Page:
Darius has been previously referred to as a Persian. It is not certain if Darius, the Mede is the same as the Persian, but the possibility does exist since the Medes and Persians were a consolidated power. He reorganized the government to allow three governors to be over one hundred twenty officials called satraps.
Daniel was appointed to one of the positions as governor. He distinguished himself to the extent that the king was considering appointing him over all of them. However, during that same time frame, there was animosity against the Jews who had remained in the former Babylon. Jealousy in the other officials arose because of the favorable treatment of this “captive” from Judah. Knowing Daniel’s faithfulness to worship his God, they persuaded the king to write an unalterable decree forbidding anyone from making a petition to any other god or man except the king for thirty days. The punishment for breaking that decree would be certain death in the den of lions.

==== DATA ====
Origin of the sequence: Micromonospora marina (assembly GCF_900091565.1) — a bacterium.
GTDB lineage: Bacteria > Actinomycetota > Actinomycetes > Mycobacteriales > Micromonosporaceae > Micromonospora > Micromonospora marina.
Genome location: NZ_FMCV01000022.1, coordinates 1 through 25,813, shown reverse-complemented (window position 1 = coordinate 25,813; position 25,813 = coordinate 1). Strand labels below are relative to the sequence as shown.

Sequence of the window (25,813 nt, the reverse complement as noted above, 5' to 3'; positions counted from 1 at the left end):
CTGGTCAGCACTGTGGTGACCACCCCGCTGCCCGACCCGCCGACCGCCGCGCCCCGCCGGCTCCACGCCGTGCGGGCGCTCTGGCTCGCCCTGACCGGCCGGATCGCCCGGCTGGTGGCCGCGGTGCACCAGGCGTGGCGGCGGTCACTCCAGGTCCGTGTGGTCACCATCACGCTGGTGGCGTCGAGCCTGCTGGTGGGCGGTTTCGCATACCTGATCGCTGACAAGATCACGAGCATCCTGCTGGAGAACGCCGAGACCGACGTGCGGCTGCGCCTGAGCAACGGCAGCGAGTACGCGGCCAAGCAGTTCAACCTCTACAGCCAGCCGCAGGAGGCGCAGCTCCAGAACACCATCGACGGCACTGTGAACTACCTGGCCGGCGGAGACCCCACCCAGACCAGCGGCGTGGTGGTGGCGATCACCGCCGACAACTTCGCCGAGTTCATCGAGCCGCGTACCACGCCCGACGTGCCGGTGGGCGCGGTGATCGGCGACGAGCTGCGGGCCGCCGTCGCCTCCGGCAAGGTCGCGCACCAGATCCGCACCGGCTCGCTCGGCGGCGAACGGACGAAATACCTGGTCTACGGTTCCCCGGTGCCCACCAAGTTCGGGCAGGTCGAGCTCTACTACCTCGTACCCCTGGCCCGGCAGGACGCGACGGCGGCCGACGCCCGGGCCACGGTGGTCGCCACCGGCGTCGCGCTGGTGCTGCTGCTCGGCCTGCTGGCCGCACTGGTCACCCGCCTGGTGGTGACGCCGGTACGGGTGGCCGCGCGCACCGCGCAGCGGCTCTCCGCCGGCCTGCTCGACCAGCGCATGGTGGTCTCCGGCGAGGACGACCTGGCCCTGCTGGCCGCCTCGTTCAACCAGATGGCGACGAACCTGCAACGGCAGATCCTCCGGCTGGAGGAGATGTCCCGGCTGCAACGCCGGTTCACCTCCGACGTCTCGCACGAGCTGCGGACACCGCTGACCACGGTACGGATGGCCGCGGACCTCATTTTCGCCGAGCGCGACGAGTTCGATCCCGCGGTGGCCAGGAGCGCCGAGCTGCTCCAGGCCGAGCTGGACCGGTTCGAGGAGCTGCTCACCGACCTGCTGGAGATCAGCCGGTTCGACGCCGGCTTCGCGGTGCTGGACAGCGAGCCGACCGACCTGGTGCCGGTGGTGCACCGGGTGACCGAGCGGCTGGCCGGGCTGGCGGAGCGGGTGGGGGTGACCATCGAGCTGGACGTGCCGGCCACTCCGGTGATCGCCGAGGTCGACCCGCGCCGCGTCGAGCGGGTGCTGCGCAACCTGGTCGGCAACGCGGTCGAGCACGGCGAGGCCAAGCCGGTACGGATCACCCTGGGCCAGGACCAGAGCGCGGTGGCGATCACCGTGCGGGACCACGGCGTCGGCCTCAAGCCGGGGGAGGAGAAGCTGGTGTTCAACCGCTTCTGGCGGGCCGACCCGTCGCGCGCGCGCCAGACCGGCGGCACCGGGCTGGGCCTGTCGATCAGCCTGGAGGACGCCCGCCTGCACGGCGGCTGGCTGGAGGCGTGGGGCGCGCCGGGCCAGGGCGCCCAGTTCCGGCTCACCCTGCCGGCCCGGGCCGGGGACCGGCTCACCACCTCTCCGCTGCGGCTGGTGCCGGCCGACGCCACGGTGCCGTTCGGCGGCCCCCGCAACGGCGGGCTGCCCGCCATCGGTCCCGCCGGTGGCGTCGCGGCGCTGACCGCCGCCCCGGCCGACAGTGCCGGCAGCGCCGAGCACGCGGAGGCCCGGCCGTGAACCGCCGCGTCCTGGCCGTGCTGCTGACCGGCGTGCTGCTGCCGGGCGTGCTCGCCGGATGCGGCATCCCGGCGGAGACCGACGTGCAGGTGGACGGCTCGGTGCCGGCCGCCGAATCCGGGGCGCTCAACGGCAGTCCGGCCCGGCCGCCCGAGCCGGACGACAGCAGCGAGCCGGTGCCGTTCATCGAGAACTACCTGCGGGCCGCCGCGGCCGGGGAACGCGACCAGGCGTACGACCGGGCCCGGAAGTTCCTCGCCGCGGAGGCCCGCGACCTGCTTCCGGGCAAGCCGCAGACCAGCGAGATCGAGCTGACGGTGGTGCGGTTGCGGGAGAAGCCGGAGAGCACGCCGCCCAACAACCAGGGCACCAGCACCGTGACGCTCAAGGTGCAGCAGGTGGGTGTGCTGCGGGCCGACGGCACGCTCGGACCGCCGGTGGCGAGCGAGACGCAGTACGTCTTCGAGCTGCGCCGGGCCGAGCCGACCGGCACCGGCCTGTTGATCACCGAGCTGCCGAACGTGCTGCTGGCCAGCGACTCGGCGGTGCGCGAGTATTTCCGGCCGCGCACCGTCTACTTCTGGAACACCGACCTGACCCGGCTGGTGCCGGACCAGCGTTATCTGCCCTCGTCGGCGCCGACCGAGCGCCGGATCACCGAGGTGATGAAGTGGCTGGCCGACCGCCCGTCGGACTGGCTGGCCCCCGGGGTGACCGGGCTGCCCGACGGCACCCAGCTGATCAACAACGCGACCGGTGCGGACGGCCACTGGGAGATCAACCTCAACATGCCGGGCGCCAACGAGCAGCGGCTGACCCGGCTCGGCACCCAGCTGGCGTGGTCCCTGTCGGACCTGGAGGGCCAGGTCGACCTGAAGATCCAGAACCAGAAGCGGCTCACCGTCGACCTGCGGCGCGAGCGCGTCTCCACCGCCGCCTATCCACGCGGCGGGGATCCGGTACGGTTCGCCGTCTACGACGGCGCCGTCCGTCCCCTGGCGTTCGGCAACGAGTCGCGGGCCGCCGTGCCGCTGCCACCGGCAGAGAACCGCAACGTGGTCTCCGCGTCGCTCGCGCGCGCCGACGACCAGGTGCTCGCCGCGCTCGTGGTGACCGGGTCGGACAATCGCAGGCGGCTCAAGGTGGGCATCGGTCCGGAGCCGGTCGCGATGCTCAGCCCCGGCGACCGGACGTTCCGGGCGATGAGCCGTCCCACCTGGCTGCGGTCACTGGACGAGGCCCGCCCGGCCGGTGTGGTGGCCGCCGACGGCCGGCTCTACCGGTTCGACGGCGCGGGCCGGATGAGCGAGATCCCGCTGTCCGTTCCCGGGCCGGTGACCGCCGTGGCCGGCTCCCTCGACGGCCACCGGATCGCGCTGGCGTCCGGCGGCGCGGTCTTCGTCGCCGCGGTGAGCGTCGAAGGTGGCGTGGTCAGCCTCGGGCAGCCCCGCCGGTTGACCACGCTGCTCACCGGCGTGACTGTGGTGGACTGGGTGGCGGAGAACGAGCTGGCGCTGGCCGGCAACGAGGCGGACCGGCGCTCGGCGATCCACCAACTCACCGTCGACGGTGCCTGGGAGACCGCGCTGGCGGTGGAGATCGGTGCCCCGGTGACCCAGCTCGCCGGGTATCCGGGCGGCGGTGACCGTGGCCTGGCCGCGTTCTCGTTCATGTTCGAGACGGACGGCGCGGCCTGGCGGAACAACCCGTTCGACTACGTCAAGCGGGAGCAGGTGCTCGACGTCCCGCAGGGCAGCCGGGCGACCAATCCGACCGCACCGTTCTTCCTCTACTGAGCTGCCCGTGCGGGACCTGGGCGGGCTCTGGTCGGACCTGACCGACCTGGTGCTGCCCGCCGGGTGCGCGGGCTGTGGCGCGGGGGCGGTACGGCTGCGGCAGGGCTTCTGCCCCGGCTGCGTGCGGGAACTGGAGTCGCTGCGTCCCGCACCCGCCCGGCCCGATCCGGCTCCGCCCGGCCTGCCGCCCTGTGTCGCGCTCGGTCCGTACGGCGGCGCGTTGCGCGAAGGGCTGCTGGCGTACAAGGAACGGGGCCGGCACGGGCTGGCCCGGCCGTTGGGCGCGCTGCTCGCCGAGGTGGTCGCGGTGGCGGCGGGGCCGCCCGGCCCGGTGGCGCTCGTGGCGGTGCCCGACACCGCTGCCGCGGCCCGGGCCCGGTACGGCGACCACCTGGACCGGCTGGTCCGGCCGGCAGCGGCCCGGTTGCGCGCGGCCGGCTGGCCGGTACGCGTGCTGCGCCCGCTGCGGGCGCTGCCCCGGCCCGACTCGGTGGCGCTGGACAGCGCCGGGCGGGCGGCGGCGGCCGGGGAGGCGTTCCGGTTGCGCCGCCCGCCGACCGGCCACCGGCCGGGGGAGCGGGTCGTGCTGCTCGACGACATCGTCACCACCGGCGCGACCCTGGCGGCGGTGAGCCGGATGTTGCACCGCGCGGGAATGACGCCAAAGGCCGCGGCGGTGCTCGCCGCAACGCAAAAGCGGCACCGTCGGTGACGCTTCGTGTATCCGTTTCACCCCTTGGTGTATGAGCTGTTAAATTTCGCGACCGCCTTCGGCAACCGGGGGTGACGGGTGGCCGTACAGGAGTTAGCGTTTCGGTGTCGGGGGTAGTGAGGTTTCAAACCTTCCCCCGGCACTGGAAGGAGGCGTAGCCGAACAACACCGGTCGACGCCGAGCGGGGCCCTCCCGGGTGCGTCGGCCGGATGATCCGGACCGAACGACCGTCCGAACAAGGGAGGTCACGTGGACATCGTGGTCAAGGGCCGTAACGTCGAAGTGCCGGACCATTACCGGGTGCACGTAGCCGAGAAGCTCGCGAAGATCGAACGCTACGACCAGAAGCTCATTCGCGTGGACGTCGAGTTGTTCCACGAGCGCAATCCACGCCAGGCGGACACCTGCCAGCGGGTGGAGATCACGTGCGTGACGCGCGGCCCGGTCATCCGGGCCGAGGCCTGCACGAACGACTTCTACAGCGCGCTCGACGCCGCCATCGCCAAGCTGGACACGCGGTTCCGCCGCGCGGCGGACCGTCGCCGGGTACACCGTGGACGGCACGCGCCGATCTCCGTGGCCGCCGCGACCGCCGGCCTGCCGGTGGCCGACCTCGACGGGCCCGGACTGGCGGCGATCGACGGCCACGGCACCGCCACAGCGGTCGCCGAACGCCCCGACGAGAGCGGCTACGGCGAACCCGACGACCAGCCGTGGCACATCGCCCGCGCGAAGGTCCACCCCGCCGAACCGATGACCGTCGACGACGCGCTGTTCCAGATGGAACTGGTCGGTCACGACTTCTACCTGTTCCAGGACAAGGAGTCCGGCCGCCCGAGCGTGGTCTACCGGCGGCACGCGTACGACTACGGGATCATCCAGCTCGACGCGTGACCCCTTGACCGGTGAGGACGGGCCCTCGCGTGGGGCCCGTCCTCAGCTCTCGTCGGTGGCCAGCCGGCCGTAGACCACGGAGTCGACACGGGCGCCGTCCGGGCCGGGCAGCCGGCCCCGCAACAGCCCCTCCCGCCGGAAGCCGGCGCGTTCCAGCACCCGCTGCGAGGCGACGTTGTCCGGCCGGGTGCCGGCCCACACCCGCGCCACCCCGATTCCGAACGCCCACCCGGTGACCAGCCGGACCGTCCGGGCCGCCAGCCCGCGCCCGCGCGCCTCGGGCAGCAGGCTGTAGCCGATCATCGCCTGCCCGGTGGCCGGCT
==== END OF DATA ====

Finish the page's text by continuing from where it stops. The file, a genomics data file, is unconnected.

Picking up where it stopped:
Faithful Daniel would rather face death than to turn his back on God. After they had discovered him worshipping God, the men reported the breach of the king’s decree to Darius and reminded him of the unalterable consequences of Daniel’s transgression. The heathen king assured Daniel that his God would save him as he gave the order to place him in the den with the lions. After a sleepless night of fasting, the remorseful king was relieved when he saw that Daniel had been unharmed, as an angel of God had shut the mouths of the lions. He commanded that Daniel’s accusers along with their wives and children be cast into the den where they were promptly crushed by the vicious animals.
The king wrote another decree commanding that everyone in his kingdom must tremble and fear before the God of Daniel.